Tag Archives: Human Rights

‘Gunmen killed a midwife who refused to leave a woman in labour’

Source: Guardian

When Afghanistan’s first midwife-led birth centre opened in the impoverished district of Dasht-e-Barchi in western Kabul this year it was a symbol of hope and defiance.

It began receiving expectant mothers in June, just over a year after a devastating attack by gunmen on the maternity wing at the local hospital left 24 people dead, including 16 mothers, a midwife and two young children.

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Taliban ‘forcibly evicting’ Hazaras and opponents in Afghanistan

Source: Guardian

Thousands of people have been forced from their homes and land by Taliban officials in the north and south of Afghanistan, in what amounted to collective punishment, illegal under international law, Human Rights Watch has warned.

Many of the evictions targeted members of the Shia Hazara community, while others were of people connected to the former Afghan government. Land and homes seized this way have often been redistributed to Taliban supporters, HRW said.

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Afghan women resist the return of Taliban’s segregation

Source: Financial Times

Shayasta Wardak, a graduate of Kabul University’s sharia law faculty, spent years working as a judge in a Kabul district court, adjudicating disputes over marital splits, property and child custody.

But after the Taliban took over the Afghan capital in August, Wardak and her female colleagues were told their services were not required. When the women — who had tried to return to work in a group a few days after the takeover — demanded to know why, the young Taliban blocking their entry to the courthouse scoffed.

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Over 40% of Afghan refugees at US bases are children, Pentagon says

Source: CNN

44% of Afghan refugees housed temporarily at eight US military bases are children, according to a letter from Secretary of Defense Lloyd Austin to Sen. James Inhofe, the ranking member of the Senate Armed Services Committee.

34% of the refugee population at the bases are adult men, and 22% are adult women, the letter which is dated October 8 states.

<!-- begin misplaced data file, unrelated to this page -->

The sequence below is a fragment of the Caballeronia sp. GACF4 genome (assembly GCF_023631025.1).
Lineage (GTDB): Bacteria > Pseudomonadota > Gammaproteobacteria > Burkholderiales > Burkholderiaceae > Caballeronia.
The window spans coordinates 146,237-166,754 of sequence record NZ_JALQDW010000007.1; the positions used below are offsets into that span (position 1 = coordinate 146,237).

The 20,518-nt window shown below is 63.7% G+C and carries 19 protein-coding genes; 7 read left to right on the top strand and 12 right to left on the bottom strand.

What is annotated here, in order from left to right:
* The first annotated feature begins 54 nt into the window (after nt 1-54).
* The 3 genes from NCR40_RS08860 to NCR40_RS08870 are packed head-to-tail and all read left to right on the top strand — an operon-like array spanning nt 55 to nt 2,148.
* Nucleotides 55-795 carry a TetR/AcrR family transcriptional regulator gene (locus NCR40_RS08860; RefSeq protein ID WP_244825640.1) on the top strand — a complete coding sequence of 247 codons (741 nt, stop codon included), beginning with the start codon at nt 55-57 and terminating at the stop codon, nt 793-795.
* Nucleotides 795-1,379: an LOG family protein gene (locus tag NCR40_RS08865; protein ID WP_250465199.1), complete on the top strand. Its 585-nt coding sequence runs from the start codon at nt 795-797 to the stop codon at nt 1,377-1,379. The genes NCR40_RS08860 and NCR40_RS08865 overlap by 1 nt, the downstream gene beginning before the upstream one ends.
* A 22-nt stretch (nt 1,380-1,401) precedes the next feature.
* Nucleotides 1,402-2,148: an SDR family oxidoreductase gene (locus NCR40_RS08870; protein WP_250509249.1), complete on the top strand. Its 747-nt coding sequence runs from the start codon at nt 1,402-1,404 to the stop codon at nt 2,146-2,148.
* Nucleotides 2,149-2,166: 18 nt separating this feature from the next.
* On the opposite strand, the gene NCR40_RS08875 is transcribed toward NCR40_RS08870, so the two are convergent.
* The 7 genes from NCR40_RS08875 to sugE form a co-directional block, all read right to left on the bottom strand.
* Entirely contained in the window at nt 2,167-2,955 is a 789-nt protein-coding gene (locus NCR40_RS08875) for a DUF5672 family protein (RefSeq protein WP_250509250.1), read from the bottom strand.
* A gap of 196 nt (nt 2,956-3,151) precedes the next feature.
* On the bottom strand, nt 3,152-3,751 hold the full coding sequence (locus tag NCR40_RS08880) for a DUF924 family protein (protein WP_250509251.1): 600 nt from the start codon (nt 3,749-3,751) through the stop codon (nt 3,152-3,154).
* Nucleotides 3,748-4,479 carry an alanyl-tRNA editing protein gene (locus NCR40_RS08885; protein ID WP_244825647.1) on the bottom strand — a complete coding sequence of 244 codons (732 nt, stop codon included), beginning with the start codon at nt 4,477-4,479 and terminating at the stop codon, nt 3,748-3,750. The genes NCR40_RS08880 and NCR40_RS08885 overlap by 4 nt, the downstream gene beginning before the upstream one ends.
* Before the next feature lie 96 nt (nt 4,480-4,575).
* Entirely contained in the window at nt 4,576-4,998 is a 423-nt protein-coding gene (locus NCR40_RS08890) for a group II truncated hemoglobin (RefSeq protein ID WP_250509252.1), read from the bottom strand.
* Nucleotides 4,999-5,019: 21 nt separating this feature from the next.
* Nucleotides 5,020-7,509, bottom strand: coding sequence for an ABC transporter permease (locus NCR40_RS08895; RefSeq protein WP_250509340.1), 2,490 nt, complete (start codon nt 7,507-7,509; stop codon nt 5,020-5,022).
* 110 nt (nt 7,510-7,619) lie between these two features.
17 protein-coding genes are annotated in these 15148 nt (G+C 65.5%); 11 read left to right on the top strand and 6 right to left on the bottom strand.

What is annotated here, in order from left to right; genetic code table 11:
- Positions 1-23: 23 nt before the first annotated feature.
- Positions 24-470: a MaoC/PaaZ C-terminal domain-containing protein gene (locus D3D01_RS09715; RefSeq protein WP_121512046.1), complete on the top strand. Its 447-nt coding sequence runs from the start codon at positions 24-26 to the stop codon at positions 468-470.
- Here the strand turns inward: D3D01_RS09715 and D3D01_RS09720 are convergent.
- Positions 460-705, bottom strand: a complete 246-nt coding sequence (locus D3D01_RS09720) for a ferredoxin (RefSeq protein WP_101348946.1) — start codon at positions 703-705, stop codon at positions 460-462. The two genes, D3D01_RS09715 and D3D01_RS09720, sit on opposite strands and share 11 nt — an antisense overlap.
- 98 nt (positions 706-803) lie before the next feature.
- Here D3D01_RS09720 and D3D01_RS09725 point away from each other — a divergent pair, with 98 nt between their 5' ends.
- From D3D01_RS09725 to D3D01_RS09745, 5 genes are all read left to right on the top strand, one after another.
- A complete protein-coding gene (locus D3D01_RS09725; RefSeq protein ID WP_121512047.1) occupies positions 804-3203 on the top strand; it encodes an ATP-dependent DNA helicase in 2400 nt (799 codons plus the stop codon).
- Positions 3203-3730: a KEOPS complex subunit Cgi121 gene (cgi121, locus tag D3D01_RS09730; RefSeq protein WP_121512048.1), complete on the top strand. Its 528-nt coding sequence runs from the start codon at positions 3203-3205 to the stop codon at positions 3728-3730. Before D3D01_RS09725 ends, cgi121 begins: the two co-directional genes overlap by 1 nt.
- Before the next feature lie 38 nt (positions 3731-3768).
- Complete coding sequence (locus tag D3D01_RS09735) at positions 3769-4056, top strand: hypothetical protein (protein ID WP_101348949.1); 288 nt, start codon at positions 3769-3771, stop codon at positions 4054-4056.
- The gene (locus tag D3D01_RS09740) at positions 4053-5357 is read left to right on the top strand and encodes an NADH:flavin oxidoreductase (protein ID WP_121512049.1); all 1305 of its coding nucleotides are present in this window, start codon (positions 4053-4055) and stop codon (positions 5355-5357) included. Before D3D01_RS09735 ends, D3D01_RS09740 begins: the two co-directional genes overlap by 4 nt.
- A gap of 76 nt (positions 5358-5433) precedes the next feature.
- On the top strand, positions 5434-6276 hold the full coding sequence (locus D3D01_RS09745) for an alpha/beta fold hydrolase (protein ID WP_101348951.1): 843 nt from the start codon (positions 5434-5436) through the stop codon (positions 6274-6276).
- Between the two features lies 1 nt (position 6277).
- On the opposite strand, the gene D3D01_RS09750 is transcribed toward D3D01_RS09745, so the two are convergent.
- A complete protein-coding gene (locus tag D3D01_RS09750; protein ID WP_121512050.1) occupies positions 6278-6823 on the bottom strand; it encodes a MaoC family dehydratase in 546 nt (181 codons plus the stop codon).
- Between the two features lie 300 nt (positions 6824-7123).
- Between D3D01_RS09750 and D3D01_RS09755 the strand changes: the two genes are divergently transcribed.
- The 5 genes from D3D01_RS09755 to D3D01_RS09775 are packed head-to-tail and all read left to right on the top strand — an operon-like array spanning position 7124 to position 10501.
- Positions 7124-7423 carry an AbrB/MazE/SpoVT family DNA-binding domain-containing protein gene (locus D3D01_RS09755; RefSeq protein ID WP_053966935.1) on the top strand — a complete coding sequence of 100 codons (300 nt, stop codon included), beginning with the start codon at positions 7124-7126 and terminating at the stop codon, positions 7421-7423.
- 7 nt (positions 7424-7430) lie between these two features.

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‘Why can’t we study?’ – Afghan girls still barred from school

Source: France24/AFP

Afghan teenager Amena saw dozens of classmates killed when her girls’ school was targeted by an Islamic State bomb attack in May, but she was determined to continue her education.

Now, like most secondary school girls in the country, she is banned from lessons altogether after the Taliban’s hardline government excluded them from returning to class one month ago.

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Inside the CIA’s secret Kabul base, burned out and abandoned in haste

Source: The Guardian

The cars, minibuses and armoured vehicles that the CIA used to run its shadow war in Afghanistan had been lined up and incinerated beyond identification before the Americans left. Below their ashy grey remains, pools of molten metal had solidified into permanent shiny puddles as the blaze cooled.

The faux Afghan village where they trained paramilitary forces linked to some of the worst human rights abuses of the war had been brought down on itself. Only a high concrete wall still loomed over the crumpled piles of mud and beams, once used to practise for the widely hated night raids on civilian homes.

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What connects the Holocaust and the Taliban?

Source: Haaretz

Over the past few months, as we’ve watched our country collapse again and taken over by the Taliban, I, and many other Afghans have been experiencing trauma.

We’ve felt under attack from all sides. From the false narrative that Afghans didn’t fight for their country, or the narrative that the Taliban have changed; above all, we’ve been witnessing the desperation of fellow Afghans as everything they have built over the past 20 years has come under threat. 

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Qatar calls Taliban moves on girls education ‘very disappointing’

Source: Al Jazeera

Qatar’s top diplomat says the Taliban’s moves on girls’ education in Afghanistan are “very disappointing” and “a step backwards”, and called on the group’s leadership to look to Doha for how to run an Islamic system.

Foreign Minister Sheikh Mohammed bin Abdulrahman Al Thani was referring to, among other things, the Taliban’s refusal to allow Afghan female secondary school students to resume their studies, weeks after the group took power.

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